Search:
 
 
   
Expand Window Full Screen
Pituitary Tumors

On this page:

 

What are Pituitary Tumors?

Pituitary tumors are abnormal growths found in the pituitary gland, a small organ--about the size of a dime and located in the center of the brain--which makes hormones that affect growth and the functions of other glands in the body. Most pituitary tumors are benign, which means they are non-cancerous, grow slowly and do not spread to other parts of the body. A pituitary tumor may make the pituitary gland produce too many hormones, which can cause other problems in the body. Tumors that make hormones are called functioning tumors, while those that do not make hormones are called non-functioning tumors. Certain pituitary tumors cause Cushingfs disease in which fat builds up in the face, back and chest, and the arms and legs to become very thin. Other pituitary tumors can cause acromegaly, a condition in which the hands, feet and face are larger than normal. Another type of tumor can cause breasts to make milk even though there is no pregnancy. Symptoms of pituitary tumors may include headaches, vision problems, nausea and vomiting, or any of the problems caused by the production of too many hormones such as infertility or loss of menstrual periods in women, abnormal growth, high blood pressure, heat or cold intolerance, and other skin and body changes.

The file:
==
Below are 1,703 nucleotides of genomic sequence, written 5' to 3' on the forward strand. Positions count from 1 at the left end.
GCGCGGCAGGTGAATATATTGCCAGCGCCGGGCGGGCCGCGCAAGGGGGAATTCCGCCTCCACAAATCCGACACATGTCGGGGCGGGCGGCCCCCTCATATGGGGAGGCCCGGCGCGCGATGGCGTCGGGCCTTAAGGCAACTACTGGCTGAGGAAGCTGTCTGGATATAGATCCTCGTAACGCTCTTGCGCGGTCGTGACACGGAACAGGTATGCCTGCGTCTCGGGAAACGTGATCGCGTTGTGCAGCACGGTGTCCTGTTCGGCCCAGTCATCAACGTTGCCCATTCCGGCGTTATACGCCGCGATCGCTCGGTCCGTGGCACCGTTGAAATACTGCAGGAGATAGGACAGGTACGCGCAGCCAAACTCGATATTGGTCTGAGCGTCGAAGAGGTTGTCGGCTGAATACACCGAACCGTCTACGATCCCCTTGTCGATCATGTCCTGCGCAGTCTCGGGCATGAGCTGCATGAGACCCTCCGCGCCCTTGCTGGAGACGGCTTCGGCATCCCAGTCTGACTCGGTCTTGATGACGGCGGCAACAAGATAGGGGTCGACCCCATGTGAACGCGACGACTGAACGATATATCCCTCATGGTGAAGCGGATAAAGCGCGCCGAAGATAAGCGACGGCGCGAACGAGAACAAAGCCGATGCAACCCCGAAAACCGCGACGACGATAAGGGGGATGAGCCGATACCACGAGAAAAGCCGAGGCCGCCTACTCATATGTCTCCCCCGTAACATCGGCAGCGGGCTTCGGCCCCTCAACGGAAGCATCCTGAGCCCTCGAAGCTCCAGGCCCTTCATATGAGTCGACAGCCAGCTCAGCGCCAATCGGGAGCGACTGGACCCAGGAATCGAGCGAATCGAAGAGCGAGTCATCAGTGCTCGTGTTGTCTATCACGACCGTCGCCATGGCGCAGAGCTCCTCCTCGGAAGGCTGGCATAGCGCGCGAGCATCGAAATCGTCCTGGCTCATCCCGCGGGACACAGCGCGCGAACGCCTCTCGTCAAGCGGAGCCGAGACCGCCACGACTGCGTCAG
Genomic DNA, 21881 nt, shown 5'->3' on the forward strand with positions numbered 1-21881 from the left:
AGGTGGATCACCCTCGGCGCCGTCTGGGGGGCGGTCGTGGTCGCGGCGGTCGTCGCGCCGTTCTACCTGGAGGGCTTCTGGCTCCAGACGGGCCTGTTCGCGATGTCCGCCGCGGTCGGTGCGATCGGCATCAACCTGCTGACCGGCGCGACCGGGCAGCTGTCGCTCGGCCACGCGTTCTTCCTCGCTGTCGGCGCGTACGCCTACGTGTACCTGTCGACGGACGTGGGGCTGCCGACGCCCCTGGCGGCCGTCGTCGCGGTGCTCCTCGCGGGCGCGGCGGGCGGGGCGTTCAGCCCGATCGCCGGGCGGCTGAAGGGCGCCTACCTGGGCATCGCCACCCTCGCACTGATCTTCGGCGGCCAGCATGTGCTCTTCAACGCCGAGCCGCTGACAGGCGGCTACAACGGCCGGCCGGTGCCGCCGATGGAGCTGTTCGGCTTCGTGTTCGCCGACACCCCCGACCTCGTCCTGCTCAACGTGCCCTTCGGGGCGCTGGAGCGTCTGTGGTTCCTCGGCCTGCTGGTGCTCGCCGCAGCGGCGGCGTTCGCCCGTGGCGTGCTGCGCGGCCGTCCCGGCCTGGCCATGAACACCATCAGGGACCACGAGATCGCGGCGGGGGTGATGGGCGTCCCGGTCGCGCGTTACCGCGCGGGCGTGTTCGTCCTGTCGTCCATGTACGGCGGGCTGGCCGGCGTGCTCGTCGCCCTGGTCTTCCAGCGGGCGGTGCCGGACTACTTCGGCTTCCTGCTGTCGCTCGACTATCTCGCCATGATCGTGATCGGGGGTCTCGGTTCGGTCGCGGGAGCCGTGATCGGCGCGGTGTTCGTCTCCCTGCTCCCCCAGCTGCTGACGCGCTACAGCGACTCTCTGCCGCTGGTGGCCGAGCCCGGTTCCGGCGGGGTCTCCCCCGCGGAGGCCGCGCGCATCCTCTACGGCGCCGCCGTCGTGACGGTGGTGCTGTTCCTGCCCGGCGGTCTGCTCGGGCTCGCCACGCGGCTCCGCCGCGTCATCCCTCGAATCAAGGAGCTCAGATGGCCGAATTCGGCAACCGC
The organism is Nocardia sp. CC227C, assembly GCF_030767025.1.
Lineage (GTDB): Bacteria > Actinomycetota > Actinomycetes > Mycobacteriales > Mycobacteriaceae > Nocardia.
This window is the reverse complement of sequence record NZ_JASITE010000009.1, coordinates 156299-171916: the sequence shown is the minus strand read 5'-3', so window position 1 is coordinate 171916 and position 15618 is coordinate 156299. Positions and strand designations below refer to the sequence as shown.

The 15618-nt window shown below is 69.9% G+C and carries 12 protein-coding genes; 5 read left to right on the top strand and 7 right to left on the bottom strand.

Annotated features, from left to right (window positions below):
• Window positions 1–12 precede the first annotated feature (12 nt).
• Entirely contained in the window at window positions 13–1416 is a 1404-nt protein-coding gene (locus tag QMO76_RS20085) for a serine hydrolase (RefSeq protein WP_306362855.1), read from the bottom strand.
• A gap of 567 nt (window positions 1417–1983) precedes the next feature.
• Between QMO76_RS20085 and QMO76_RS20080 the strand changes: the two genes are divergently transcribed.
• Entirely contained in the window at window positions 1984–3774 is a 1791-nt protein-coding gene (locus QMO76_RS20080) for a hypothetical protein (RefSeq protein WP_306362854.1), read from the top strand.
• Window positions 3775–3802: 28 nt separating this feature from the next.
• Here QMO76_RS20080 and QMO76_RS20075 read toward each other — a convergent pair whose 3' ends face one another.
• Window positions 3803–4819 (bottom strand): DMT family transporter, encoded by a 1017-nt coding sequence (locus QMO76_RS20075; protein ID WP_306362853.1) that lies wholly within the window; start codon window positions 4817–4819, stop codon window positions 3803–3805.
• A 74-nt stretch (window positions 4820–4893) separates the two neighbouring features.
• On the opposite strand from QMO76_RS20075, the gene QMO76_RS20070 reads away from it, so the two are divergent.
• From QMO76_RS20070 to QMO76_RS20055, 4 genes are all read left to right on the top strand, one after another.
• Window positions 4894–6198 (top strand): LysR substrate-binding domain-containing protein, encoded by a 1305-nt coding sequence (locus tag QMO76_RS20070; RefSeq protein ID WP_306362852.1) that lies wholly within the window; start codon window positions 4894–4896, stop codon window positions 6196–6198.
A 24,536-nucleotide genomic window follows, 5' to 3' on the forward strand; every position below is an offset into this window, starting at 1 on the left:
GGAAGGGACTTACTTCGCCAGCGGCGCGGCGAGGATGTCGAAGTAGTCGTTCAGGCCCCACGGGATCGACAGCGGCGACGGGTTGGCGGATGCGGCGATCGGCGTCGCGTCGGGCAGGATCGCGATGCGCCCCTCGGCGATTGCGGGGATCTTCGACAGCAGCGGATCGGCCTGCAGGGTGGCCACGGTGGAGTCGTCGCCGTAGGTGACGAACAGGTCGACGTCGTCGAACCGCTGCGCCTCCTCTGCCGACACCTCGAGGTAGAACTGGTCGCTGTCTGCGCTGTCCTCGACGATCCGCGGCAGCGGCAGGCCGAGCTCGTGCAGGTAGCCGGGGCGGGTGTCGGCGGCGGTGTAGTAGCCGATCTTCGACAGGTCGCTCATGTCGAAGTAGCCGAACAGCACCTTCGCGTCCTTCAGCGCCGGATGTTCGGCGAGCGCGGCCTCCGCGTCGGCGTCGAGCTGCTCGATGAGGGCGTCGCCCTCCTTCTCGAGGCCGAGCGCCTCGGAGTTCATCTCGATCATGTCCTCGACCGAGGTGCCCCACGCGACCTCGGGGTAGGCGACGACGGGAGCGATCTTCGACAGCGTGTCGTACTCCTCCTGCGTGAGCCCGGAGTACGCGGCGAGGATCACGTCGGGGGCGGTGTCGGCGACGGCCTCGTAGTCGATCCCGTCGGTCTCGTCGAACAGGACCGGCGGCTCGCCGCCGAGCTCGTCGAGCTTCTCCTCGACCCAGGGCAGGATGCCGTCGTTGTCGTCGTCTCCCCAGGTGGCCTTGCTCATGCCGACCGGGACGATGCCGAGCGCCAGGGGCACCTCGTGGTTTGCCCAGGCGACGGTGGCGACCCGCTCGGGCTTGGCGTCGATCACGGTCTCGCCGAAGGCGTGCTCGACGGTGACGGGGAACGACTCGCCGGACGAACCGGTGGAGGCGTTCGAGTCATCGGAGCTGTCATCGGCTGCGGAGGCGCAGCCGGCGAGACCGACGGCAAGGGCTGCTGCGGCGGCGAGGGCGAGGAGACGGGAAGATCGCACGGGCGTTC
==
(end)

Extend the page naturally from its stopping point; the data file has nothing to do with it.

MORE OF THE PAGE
Return to top Return to top

Is there any treatment?

Pituitary tumors are best treated when they are found and diagnosed early. Treatments for pituitary tumors include surgical removal of the tumor; radiation therapy, using high-doses of x-rays to kill tumor cells; and/or drug therapy, using certain medications to block the pituitary gland from producing too many hormones. The most common treatment is surgery.

Return to top Return to top

What is the prognosis?

Although prognosis depends on the type of pituitary tumor and the patientfs age and general state of health, pituitary tumors are usually curable.

Return to top Return to top

What research is being done?

The NINDS supports and conducts a broad range of biomedical research on brain tumors, including pituitary tumors. Much of this research is aimed at discovering the cause(s) of brain tumors, finding better treatments, and ultimately preventing and curing them.

Return to top Return to top

 Organizations

American Brain Tumor Association (ABTA)

Brain Tumor Society

National Brain Tumor Foundation (NBTF)

Pituitary Network Association

National Institute of Child Health and Human Development (NICHD) National Institutes of Health, DHHS

National Institute of Diabetes and Digestive and Kidney Diseases (NIDDK)

National Institutes of Health, DHHS

International Radiosurgery Support Association (IRSA)

Return to top Return to top

Pituitary Tumors